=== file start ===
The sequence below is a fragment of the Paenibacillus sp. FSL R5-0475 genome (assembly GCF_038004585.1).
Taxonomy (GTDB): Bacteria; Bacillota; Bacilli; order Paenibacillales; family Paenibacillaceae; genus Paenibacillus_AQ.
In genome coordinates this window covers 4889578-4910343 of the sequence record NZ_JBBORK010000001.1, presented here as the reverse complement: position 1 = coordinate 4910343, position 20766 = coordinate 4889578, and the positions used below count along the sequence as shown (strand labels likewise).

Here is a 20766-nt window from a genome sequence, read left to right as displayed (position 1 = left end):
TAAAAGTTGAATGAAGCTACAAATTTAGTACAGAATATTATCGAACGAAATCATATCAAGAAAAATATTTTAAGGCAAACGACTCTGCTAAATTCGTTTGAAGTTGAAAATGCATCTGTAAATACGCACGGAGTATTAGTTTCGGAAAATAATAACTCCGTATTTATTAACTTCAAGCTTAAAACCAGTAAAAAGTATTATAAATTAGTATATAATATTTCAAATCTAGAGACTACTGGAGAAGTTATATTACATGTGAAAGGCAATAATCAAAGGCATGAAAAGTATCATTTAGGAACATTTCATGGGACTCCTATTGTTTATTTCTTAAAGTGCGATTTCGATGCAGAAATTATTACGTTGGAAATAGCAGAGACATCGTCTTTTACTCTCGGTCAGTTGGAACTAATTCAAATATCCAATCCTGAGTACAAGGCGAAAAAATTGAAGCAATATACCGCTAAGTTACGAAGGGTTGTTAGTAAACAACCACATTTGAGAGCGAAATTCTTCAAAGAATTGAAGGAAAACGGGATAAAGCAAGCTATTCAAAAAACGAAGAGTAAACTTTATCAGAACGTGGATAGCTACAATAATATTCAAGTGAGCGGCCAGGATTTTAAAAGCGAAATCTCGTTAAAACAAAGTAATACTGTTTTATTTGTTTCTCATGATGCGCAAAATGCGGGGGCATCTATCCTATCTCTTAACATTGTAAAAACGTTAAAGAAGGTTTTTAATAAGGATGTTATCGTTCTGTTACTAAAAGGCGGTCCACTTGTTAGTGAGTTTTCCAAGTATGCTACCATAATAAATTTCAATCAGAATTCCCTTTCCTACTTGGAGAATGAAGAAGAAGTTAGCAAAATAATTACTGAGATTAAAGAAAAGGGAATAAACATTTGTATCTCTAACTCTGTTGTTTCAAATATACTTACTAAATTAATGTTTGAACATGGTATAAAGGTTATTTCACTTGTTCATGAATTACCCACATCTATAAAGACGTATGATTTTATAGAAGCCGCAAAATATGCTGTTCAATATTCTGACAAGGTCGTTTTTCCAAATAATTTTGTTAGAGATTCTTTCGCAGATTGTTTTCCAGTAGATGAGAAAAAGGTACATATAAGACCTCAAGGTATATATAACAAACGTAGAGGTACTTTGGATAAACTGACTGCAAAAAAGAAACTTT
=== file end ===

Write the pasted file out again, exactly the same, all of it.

The sequence below is a fragment of the Paenibacillus sp. FSL R5-0475 genome (assembly GCF_038004585.1).
Taxonomy (GTDB): Bacteria; Bacillota; Bacilli; order Paenibacillales; family Paenibacillaceae; genus Paenibacillus_AQ.
In genome coordinates this window covers 4889578-4910343 of the sequence record NZ_JBBORK010000001.1, presented here as the reverse complement: position 1 = coordinate 4910343, position 20766 = coordinate 4889578, and the positions used below count along the sequence as shown (strand labels likewise).

Here is a 20766-nt window from a genome sequence, read left to right as displayed (position 1 = left end):
TAAAAGTTGAATGAAGCTACAAATTTAGTACAGAATATTATCGAACGAAATCATATCAAGAAAAATATTTTAAGGCAAACGACTCTGCTAAATTCGTTTGAAGTTGAAAATGCATCTGTAAATACGCACGGAGTATTAGTTTCGGAAAATAATAACTCCGTATTTATTAACTTCAAGCTTAAAACCAGTAAAAAGTATTATAAATTAGTATATAATATTTCAAATCTAGAGACTACTGGAGAAGTTATATTACATGTGAAAGGCAATAATCAAAGGCATGAAAAGTATCATTTAGGAACATTTCATGGGACTCCTATTGTTTATTTCTTAAAGTGCGATTTCGATGCAGAAATTATTACGTTGGAAATAGCAGAGACATCGTCTTTTACTCTCGGTCAGTTGGAACTAATTCAAATATCCAATCCTGAGTACAAGGCGAAAAAATTGAAGCAATATACCGCTAAGTTACGAAGGGTTGTTAGTAAACAACCACATTTGAGAGCGAAATTCTTCAAAGAATTGAAGGAAAACGGGATAAAGCAAGCTATTCAAAAAACGAAGAGTAAACTTTATCAGAACGTGGATAGCTACAATAATATTCAAGTGAGCGGCCAGGATTTTAAAAGCGAAATCTCGTTAAAACAAAGTAATACTGTTTTATTTGTTTCTCATGATGCGCAAAATGCGGGGGCATCTATCCTATCTCTTAACATTGTAAAAACGTTAAAGAAGGTTTTTAATAAGGATGTTATCGTTCTGTTACTAAAAGGCGGTCCACTTGTTAGTGAGTTTTCCAAGTATGCTACCATAATAAATTTCAATCAGAATTCCCTTTCCTACTTGGAGAATGAAGAAGAAGTTAGCAAAATAATTACTGAGATTAAAGAAAAGGGAATAAACATTTGTATCTCTAACTCTGTTGTTTCAAATATACTTACTAAATTAATGTTTGAACATGGTATAAAGGTTATTTCACTTGTTCATGAATTACCCACATCTATAAAGACGTATGATTTTATAGAAGCCGCAAAATATGCTGTTCAATATTCTGACAAGGTCGTTTTTCCAAATAATTTTGTTAGAGATTCTTTCGCAGATTGTTTTCCAGTAGATGAGAAAAAGGTACATATAAGACCTCAAGGTATATATAACAAACGTAGAGGTACTTTGGATAAACTGACTGCAAAAAAGAAACTTT